One of our most popular and requested content categories has been regarding SQL injections and the popular tool sqlmap that is used to help find SQL injection vulnerabilities. Following a number of questions about how to use sqlmap from students who enrolled in our Injection Attacks: The Free Guide course, we figured that the easiest way to help answer those questions was to create a short course on how to get started using sqlmap for beginners.
So, this past week, we did just that and launched our latest course: Beginner’s Guide to sqlmap, as well as an Ebook version:
This course was intentionally kept short in order to be laser-focused on one simple goal: getting beginners up and running with the sqlmap tool. We do that covering these topics:
- Setting up a home lab environment
- Downloading and installing sqlmap
- Exploring the most useful sqlmap options and configurations for beginners
- Finding and exploiting your first SQL injection with sqlmap
- Extracting passwords from a database
Let’s take a closer look at what each of those steps entail in the course.
Setting up a home lab environment
When you’re learning tools, there’s absolutely no substitute for getting your hands dirty and practicing what you’re learning. sqlmap is no exception. So, before we even dive into the course, I show you exactly how to create your own home lab environment for free.
There are a bunch of different ways to create your own home labs, but we keep it simple and limit it to these technologies:
- Virtualbox (to create our virtual machine)
- Kali Linux (the operating system)
- Docker (the container system to run our vulnerable environment)
- DVWA (Damn Vulnerable Web Application)
Downloading and installing sqlmap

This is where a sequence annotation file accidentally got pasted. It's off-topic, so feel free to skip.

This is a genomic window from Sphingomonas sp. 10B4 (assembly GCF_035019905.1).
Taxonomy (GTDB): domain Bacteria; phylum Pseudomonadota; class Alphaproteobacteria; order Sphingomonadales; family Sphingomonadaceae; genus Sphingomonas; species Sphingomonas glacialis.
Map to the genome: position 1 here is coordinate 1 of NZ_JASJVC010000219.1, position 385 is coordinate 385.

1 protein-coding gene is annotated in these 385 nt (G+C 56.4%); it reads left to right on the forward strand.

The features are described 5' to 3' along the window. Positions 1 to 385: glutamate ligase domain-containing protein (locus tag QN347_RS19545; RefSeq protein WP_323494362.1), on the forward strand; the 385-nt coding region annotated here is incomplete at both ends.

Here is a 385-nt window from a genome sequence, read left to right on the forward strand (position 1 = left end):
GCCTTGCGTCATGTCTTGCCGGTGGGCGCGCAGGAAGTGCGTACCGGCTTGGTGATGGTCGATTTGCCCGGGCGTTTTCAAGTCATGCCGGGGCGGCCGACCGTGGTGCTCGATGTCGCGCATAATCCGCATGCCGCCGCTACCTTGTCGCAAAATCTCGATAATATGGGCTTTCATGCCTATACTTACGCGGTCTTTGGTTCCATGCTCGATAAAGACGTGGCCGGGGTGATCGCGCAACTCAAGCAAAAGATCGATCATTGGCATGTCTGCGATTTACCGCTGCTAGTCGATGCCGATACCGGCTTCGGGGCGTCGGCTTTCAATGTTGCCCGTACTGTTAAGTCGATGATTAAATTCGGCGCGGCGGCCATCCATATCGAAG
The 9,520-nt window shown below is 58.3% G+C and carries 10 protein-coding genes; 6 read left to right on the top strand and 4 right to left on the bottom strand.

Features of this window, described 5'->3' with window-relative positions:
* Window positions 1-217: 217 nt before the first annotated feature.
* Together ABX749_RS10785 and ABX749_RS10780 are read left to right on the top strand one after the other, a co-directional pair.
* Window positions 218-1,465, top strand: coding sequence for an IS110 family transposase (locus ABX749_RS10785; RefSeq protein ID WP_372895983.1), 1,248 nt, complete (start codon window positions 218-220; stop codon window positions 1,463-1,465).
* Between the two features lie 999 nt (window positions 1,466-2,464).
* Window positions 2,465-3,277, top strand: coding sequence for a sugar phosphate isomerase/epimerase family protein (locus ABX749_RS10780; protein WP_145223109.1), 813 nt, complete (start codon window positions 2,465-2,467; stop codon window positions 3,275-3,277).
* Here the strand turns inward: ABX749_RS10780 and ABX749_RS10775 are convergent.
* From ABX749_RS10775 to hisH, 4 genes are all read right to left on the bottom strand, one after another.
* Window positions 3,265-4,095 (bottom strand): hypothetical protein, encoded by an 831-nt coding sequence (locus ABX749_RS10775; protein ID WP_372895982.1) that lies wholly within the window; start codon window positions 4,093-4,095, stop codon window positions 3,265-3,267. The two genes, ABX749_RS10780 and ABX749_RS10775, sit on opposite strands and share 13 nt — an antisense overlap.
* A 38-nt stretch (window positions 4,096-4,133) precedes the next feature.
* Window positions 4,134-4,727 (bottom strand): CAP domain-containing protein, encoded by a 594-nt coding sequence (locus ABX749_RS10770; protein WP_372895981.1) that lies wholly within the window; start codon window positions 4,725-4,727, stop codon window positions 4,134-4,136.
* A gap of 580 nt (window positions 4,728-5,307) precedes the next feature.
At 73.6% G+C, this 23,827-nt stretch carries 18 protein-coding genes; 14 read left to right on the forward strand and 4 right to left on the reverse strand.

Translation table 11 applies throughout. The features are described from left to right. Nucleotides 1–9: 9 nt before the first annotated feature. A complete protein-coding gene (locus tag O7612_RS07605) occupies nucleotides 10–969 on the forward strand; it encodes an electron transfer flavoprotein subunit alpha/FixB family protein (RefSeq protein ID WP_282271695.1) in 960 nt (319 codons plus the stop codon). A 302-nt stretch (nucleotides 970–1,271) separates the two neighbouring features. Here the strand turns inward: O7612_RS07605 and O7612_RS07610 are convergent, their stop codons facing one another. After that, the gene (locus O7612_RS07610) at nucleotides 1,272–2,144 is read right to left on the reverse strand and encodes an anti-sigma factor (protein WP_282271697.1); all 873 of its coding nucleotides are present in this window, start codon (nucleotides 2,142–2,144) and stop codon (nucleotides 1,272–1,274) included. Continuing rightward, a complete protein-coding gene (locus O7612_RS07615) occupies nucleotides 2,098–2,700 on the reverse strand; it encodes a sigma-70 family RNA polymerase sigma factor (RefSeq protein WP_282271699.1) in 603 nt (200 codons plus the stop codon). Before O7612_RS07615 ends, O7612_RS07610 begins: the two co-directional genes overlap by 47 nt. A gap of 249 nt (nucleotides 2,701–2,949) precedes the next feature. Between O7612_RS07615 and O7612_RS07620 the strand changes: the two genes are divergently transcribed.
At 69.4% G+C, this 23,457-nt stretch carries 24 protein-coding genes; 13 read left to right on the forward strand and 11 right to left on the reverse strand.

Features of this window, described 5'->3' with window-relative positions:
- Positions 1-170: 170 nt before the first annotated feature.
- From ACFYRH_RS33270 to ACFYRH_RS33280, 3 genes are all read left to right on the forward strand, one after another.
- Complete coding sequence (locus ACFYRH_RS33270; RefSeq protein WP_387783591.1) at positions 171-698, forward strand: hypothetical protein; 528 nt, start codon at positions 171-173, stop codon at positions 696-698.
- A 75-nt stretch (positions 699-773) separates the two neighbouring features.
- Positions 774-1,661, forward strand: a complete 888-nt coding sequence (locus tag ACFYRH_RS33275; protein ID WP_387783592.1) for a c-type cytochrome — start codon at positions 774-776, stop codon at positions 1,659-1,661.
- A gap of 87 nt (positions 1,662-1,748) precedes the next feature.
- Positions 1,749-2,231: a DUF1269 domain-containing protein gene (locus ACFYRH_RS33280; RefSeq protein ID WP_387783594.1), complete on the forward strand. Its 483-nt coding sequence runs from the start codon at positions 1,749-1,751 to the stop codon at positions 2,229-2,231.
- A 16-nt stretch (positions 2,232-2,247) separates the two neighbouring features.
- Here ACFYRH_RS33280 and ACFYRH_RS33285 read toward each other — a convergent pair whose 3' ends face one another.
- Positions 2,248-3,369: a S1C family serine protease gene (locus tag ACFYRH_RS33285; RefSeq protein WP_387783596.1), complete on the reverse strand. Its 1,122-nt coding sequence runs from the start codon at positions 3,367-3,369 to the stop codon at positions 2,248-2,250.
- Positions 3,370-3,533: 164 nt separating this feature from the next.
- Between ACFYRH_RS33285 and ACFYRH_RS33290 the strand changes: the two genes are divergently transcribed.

While Kali Linux comes pre-installed with sqlmap by default, there are a couple of reasons I still show how to download and run sqlmap in your home lab environment.
The first reason is in case you aren’t using my home lab environment setup, and whatever setup you are using doesn’t come with sqlmap pre-installed by default.
The second reason is because you may want to use the latest version of sqlmap, which Kali won’t include. Kali will include the latest stable version, but not the dev version. The dev version will have the latest features which might attractive to some, even if it might also include some new bugs that haven’t been fixed yet. So it’s a tradeoff that you should consider, but I wanted to give you either option.
So technically speaking, you could skip this lesson and still be able to complete the course 100%, but I like to give options.
Exploring the most useful sqlmap options and configurations for beginners
sqlmap is feature-rich and has a ton of options. While this is fantastic for professionals, it can definitely be intimidating for beginners. For that reason, I narrow down the scope of this course to some of the most useful features and configurations for beginners to use when they’re trying to find their first SQL injection. Those features are:
Target is used to tell sqlmap which target to go after. Is it a single URL target? Great, use the
--url options to specify that URL.
Once you’ve defined a target, you need to tell sqlmap how to craft its request to the application. Does it need to send any data with the request (ie: for a
POST request)? If so, you can specify that with
Or maybe you need to pass in cookie information. For example, with the DVWA environment, you need to authenticate into the app before you can attack the vulnerable endpoints. So if you don’t pass in authentication cookies to sqlmap, it will simply get redirected to the login page. You can pass in cookie information to sqlmap with
The enumeration features are where things start to get interesting. Once you’ve crafted your target and request, you need to give sqlmap specific instructions. Because even if it finds a SQL injection vulnerability at that endpoint, what should it do?
Here we can do things like:
- Return the current user that the application is using to make requests to the database (